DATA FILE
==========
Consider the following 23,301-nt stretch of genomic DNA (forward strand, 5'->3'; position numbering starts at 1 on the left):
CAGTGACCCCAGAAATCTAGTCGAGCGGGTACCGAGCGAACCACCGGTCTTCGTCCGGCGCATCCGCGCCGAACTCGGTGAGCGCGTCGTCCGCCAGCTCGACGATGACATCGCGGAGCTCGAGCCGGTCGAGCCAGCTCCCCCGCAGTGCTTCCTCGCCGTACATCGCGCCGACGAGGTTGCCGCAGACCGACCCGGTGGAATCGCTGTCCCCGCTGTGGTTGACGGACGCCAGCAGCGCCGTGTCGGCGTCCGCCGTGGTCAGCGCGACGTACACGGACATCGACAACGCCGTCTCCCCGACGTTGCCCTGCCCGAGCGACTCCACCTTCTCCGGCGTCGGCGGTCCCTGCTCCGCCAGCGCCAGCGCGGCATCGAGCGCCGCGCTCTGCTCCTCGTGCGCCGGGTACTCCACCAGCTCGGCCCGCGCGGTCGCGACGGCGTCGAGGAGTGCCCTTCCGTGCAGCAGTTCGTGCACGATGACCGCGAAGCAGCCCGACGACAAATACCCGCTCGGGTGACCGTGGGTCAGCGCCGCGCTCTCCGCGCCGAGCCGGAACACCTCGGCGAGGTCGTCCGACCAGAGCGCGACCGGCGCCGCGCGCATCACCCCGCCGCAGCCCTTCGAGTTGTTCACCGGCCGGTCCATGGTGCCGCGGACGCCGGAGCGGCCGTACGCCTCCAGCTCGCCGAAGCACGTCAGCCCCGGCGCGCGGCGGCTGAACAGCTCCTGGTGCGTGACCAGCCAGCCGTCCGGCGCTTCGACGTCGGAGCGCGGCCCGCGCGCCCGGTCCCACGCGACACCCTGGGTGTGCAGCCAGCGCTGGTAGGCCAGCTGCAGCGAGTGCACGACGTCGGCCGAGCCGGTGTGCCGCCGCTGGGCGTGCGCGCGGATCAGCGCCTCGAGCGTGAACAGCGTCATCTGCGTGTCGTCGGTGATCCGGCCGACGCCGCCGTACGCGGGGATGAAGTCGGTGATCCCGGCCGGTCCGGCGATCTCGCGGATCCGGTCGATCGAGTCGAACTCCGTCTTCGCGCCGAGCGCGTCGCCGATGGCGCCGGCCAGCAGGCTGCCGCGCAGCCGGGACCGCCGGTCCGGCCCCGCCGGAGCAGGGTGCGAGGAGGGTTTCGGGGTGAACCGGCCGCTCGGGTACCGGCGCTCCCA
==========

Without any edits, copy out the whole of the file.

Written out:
Consider the following 23,301-nt stretch of genomic DNA (forward strand, 5'->3'; position numbering starts at 1 on the left):
CAGTGACCCCAGAAATCTAGTCGAGCGGGTACCGAGCGAACCACCGGTCTTCGTCCGGCGCATCCGCGCCGAACTCGGTGAGCGCGTCGTCCGCCAGCTCGACGATGACATCGCGGAGCTCGAGCCGGTCGAGCCAGCTCCCCCGCAGTGCTTCCTCGCCGTACATCGCGCCGACGAGGTTGCCGCAGACCGACCCGGTGGAATCGCTGTCCCCGCTGTGGTTGACGGACGCCAGCAGCGCCGTGTCGGCGTCCGCCGTGGTCAGCGCGACGTACACGGACATCGACAACGCCGTCTCCCCGACGTTGCCCTGCCCGAGCGACTCCACCTTCTCCGGCGTCGGCGGTCCCTGCTCCGCCAGCGCCAGCGCGGCATCGAGCGCCGCGCTCTGCTCCTCGTGCGCCGGGTACTCCACCAGCTCGGCCCGCGCGGTCGCGACGGCGTCGAGGAGTGCCCTTCCGTGCAGCAGTTCGTGCACGATGACCGCGAAGCAGCCCGACGACAAATACCCGCTCGGGTGACCGTGGGTCAGCGCCGCGCTCTCCGCGCCGAGCCGGAACACCTCGGCGAGGTCGTCCGACCAGAGCGCGACCGGCGCCGCGCGCATCACCCCGCCGCAGCCCTTCGAGTTGTTCACCGGCCGGTCCATGGTGCCGCGGACGCCGGAGCGGCCGTACGCCTCCAGCTCGCCGAAGCACGTCAGCCCCGGCGCGCGGCGGCTGAACAGCTCCTGGTGCGTGACCAGCCAGCCGTCCGGCGCTTCGACGTCGGAGCGCGGCCCGCGCGCCCGGTCCCACGCGACACCCTGGGTGTGCAGCCAGCGCTGGTAGGCCAGCTGCAGCGAGTGCACGACGTCGGCCGAGCCGGTGTGCCGCCGCTGGGCGTGCGCGCGGATCAGCGCCTCGAGCGTGAACAGCGTCATCTGCGTGTCGTCGGTGATCCGGCCGACGCCGCCGTACGCGGGGATGAAGTCGGTGATCCCGGCCGGTCCGGCGATCTCGCGGATCCGGTCGATCGAGTCGAACTCCGTCTTCGCGCCGAGCGCGTCGCCGATGGCGCCGGCCAGCAGGCTGCCGCGCAGCCGGGACCGCCGGTCCGGCCCCGCCGGAGCAGGGTGCGAGGAGGGTTTCGGGGTGAACCGGCCGCTCGGGTACCGGCGCTCCCA